Gulab Sarin, the radiant new daughter-in-law of the influential Mehta family dies mysteriously on the very next night of her wedding. The murder is an inside job, the police is certain. It could be anyone, the adulterous husband, conniving in-laws, jealous friend and the love struck ex-fiancé.
With an aim to save themselves, and incriminate others, it is not love before these suspects turn into amateur detectives, hunting for clues and delving into hidden secrets only they can unearth. They coerce, pry and blackmail in an attempt to get to the bottom of this mystery.
Will one of these nine unlikely sleuths finally unravel the mystery behind Gulab’s death and avenge it? Or will the truth die as viciously as Gulab?
With the murder of Gulab Sarin on the very night of her wedding, suspicions arise against nine of the inhabitants of the Mehta household, where Gulab was married into. With all the suspects having valid enough motives to gain from the murder, they take the matter into their own hands, conducting amateur investigations to try and unmask Gulab’s murderer, in order to protect their own skin, targeting each other, before the inspector handles it his own way.
As the story makes a progress, each character’s relationship with the victim, their history with her, the reasons and finally the forces for them being a possible suspect are wonderfully slipped in. And by the time all stories have been narrated, the reader is arrested into a cobweb of the theories of the crime. As they move forward by leaps and bounds, it recoils them back only to find themselves further struck in.
There’s a lot more to it than just a murder mystery.
Well-crafted plot and story line keep the reader hooked up till the very end.
Wonderful and detailed characterization of quite a mass in a smooth and effective manner. (I really loved watching Tina play the amusing detective.)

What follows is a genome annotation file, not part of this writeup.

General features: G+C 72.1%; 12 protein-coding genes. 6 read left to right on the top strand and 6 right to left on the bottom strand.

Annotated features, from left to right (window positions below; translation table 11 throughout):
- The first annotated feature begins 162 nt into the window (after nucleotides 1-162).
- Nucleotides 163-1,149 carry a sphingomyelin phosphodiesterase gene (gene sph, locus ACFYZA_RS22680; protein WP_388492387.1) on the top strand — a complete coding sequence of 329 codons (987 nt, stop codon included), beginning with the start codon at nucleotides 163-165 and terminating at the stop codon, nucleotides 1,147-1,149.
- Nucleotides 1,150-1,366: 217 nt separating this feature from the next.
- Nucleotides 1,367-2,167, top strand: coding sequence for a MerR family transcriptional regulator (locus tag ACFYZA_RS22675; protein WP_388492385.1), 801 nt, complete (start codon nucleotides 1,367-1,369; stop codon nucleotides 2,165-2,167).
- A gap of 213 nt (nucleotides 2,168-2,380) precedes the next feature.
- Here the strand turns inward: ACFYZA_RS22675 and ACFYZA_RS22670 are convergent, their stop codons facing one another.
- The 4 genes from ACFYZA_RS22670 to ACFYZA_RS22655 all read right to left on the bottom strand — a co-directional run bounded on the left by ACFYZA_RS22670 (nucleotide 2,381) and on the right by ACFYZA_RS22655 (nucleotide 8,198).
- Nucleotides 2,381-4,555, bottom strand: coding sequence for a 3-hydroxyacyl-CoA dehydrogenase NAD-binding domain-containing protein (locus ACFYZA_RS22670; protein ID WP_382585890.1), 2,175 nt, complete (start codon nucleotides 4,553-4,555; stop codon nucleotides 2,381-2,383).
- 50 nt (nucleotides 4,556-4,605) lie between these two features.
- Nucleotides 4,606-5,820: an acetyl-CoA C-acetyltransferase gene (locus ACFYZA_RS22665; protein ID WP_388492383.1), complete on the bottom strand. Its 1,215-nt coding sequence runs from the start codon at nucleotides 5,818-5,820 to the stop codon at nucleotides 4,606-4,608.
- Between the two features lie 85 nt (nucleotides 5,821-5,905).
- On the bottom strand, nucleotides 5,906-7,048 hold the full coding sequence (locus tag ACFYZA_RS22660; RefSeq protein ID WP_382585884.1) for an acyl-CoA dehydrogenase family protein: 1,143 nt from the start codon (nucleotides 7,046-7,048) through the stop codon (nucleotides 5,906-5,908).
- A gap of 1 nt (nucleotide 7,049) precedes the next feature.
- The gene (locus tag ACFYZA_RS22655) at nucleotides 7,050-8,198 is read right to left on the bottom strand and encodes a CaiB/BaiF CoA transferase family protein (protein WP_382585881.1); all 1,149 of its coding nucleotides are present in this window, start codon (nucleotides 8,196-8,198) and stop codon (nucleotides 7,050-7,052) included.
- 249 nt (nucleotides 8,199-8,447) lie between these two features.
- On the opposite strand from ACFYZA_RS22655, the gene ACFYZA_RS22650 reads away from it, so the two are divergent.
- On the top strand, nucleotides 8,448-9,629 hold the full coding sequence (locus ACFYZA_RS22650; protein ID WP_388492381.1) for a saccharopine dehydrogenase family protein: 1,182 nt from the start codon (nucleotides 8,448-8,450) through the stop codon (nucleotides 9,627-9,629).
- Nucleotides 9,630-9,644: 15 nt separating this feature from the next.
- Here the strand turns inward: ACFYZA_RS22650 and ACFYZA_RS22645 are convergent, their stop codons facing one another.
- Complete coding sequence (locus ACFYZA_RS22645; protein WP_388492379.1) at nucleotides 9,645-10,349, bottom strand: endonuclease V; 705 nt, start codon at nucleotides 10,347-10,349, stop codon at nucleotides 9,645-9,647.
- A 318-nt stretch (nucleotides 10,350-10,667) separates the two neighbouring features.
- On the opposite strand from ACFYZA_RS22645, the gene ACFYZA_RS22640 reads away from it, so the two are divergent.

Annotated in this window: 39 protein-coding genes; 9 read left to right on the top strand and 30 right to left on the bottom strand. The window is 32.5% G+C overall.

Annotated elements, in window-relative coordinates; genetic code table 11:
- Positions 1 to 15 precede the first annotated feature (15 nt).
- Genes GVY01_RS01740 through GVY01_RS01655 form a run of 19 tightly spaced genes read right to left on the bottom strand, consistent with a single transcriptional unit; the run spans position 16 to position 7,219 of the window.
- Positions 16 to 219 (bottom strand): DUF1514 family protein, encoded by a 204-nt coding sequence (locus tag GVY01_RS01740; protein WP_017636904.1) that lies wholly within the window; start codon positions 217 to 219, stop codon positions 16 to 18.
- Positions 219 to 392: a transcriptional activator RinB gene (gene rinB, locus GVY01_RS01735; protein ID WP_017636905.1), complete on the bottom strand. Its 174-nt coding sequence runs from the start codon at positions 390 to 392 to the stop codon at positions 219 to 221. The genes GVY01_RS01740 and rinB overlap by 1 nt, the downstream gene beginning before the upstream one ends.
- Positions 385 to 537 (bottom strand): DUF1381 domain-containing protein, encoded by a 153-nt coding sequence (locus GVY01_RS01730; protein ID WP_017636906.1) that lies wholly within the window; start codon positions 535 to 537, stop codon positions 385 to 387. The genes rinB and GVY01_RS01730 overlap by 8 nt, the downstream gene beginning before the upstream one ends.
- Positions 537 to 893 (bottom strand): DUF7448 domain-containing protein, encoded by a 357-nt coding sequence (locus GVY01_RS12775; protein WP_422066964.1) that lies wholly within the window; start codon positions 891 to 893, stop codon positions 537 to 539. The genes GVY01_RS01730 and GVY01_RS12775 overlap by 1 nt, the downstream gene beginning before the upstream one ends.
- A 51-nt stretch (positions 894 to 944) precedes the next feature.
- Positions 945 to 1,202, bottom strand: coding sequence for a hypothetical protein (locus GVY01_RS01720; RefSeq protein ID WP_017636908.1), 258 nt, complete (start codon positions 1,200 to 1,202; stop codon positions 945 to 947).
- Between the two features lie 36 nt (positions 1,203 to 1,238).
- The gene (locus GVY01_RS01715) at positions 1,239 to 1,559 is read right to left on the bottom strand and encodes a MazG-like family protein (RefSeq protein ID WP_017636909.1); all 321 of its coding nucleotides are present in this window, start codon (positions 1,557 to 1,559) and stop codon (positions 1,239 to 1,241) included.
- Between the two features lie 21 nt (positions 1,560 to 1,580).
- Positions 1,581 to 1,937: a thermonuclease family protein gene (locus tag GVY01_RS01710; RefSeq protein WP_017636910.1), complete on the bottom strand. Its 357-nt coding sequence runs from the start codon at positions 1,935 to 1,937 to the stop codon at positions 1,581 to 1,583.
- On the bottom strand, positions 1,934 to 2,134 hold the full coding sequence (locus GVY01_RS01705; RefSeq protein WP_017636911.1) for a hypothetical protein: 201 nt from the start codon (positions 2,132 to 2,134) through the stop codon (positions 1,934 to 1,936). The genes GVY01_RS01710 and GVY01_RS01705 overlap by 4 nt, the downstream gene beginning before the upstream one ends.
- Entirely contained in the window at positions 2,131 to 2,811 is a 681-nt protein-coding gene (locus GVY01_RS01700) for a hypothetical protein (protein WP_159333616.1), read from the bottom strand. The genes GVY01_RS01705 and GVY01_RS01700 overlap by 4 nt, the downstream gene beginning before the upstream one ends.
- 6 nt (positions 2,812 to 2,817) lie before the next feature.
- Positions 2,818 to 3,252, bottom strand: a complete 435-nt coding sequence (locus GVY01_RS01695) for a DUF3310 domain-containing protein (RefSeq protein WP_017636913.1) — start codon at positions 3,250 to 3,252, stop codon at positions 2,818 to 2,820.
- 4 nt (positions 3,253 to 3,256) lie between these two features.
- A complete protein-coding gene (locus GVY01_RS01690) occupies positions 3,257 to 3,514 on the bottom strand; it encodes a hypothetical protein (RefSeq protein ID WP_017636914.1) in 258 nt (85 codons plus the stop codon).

A few typos here and there but wonderful narration.
Title and cover were just perfect for the story. A blood seeping from under a bridal dress on a spotless background truly indicates being murdered on the day a girl’s dream comes true.
I couldn’t really find any cons in the story but I do have a few suggestions to the author for there’s always a scope for improvement. And though every reader has his/her own perceptions, I really felt a need of these:
Loved the voice of the writer and so had much expectations in the matter of writing style, specifically. Most of it was well penned but she missed a few gaps midway. Some of the dialogues were a bit flimsy.
Also, I wonder why Gulab came up with her soliloquy in the middle of her murder investigation, narrating her entire story, beginning from her childhood, to… emm... nobody. Had there been a linkage in some form or the other, the beginning would have averted a dubiety. But this in no way implies that it wasn’t any good. For, her past was the reason of why she has been ‘happily murdered’.